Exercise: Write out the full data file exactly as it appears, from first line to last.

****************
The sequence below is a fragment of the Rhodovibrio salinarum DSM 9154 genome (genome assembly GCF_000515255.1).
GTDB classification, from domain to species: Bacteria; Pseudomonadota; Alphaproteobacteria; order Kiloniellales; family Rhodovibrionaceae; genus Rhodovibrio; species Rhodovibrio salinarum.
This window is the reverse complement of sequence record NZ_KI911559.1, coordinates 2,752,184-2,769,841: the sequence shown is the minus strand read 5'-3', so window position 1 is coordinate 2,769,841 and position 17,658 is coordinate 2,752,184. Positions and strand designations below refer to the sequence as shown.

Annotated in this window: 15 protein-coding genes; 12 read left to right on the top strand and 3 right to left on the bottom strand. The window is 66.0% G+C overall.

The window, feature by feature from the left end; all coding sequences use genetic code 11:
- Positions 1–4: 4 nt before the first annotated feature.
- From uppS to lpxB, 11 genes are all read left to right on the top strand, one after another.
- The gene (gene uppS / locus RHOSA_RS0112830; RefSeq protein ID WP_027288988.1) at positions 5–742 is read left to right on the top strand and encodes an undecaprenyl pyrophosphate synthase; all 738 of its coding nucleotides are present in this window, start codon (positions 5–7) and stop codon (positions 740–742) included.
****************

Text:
The sequence below is a fragment of the Rhodovibrio salinarum DSM 9154 genome (genome assembly GCF_000515255.1).
GTDB classification, from domain to species: Bacteria; Pseudomonadota; Alphaproteobacteria; order Kiloniellales; family Rhodovibrionaceae; genus Rhodovibrio; species Rhodovibrio salinarum.
This window is the reverse complement of sequence record NZ_KI911559.1, coordinates 2,752,184-2,769,841: the sequence shown is the minus strand read 5'-3', so window position 1 is coordinate 2,769,841 and position 17,658 is coordinate 2,752,184. Positions and strand designations below refer to the sequence as shown.

Annotated in this window: 15 protein-coding genes; 12 read left to right on the top strand and 3 right to left on the bottom strand. The window is 66.0% G+C overall.

The window, feature by feature from the left end; all coding sequences use genetic code 11:
- Positions 1–4: 4 nt before the first annotated feature.
- From uppS to lpxB, 11 genes are all read left to right on the top strand, one after another.
- The gene (gene uppS / locus RHOSA_RS0112830; RefSeq protein ID WP_027288988.1) at positions 5–742 is read left to right on the top strand and encodes an undecaprenyl pyrophosphate synthase; all 738 of its coding nucleotides are present in this window, start codon (positions 5–7) and stop codon (positions 740–742) included.